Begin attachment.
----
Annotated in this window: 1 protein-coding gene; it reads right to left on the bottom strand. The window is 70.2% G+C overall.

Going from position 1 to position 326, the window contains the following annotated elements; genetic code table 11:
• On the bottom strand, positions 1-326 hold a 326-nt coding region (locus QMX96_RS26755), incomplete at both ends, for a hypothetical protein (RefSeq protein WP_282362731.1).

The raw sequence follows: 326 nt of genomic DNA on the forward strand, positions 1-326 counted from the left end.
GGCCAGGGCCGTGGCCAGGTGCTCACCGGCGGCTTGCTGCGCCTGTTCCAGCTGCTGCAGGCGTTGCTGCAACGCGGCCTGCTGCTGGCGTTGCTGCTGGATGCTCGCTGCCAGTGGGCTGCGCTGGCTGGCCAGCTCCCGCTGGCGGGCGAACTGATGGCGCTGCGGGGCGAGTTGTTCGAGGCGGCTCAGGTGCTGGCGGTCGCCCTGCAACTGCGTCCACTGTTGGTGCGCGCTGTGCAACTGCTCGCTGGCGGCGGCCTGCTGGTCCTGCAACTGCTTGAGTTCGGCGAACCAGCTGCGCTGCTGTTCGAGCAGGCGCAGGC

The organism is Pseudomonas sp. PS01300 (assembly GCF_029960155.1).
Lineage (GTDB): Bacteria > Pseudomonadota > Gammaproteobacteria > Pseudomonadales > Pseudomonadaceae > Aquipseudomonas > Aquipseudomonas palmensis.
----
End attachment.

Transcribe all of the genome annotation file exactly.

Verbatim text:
Annotated in this window: 1 protein-coding gene; it reads right to left on the bottom strand. The window is 70.2% G+C overall.

Going from position 1 to position 326, the window contains the following annotated elements; genetic code table 11:
• On the bottom strand, positions 1-326 hold a 326-nt coding region (locus QMX96_RS26755), incomplete at both ends, for a hypothetical protein (RefSeq protein WP_282362731.1).

The raw sequence follows: 326 nt of genomic DNA on the forward strand, positions 1-326 counted from the left end.
GGCCAGGGCCGTGGCCAGGTGCTCACCGGCGGCTTGCTGCGCCTGTTCCAGCTGCTGCAGGCGTTGCTGCAACGCGGCCTGCTGCTGGCGTTGCTGCTGGATGCTCGCTGCCAGTGGGCTGCGCTGGCTGGCCAGCTCCCGCTGGCGGGCGAACTGATGGCGCTGCGGGGCGAGTTGTTCGAGGCGGCTCAGGTGCTGGCGGTCGCCCTGCAACTGCGTCCACTGTTGGTGCGCGCTGTGCAACTGCTCGCTGGCGGCGGCCTGCTGGTCCTGCAACTGCTTGAGTTCGGCGAACCAGCTGCGCTGCTGTTCGAGCAGGCGCAGGC

The organism is Pseudomonas sp. PS01300 (assembly GCF_029960155.1).
Lineage (GTDB): Bacteria > Pseudomonadota > Gammaproteobacteria > Pseudomonadales > Pseudomonadaceae > Aquipseudomonas > Aquipseudomonas palmensis.